Every garden should have an apple tree - whether it's a cooking or eating variety; a giant with a rope swing tied to a branch or a dwarf variety in a pot. All our apple trees are hardy, reliable and will produce delicious fruit for years, not to mention abundant blossom in Spring. Choose from our huge variety of bare root apple trees for even better value - plant them in the winter and watch them shoot off in the spring! Read on for all you need to know about choosing, growing and caring for apple trees.
What size/rootstock do I need?
The eventual size of an apple tree depends on its rootstock, so this is an important thing to consider. Trees on MM106 (semi-dwarfing) rootstock will grow to around 4 x 4m, so are best for medium to large gardens. An M26 rootstock means your tree will reach a compact 3 x 3.5m, making it ideal for smaller spaces. M9 rootstocks reach a height of 2.5m and M27 a patio pot friendly 1.5 x 1.5m. For a space saving tree with a good yield, we recommend cordon trees, which are trained to grow in a column shape.
Do I need a self-fertile apple tree?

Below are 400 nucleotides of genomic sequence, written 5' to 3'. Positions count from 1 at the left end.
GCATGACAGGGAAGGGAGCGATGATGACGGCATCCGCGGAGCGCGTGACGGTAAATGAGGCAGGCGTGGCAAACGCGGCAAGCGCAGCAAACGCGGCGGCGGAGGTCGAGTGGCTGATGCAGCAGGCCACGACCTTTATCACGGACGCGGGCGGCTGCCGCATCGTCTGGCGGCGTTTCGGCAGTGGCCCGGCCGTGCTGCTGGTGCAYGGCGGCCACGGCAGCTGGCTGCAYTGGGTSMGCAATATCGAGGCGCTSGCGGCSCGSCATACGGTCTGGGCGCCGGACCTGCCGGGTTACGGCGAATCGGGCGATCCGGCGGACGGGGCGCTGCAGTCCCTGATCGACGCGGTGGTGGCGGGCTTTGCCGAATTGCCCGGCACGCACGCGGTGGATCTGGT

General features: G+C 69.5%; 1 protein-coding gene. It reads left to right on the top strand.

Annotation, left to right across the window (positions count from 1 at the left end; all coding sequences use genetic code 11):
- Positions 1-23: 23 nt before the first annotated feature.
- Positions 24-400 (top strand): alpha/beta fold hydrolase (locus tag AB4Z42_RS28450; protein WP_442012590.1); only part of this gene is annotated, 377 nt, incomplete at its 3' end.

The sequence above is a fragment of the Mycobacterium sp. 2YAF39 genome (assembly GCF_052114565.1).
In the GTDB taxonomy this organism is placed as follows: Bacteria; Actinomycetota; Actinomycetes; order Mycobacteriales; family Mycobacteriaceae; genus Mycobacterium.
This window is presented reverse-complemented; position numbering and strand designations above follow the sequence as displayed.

Almost certainly not - trees that are not self fertile need another apple tree within about a mile to help with pollination. Even crabapple trees are fine, and these are pretty common, so if you live in a populated area it’s very unlikely you’ll have any problems. However if you are in an isolated area, go for a self fertile variety like Scrumptious - and if you have the space, two apple trees grown close together (of different varieties) will crop more heavily.
Do I need a special kind of apple for eating/cooking/cider?
Most apples are fine for eating and cooking, however some varieties have been bred to give you the best results for each purpose. Dessert apples like Katy are crisp, sweet and best for eating raw. Cooking apples are larger and juicier - try Bramley’s Seedling. For a great all-rounder that will serve all purposes (including cider making) try a variety like James Grieve or Elstar.
What else should I consider?
You may want to consider harvesting time if you want to avoid a month where you’re usually on holiday, or if you want to store the apples, some varieties such as Egremont Russet are better. You might prefer familiar favourites like Golden Delicious or rarer heritage varieties such as Worcester Pearmain. Several of our apples have also been awarded the RHS award of garden merit.
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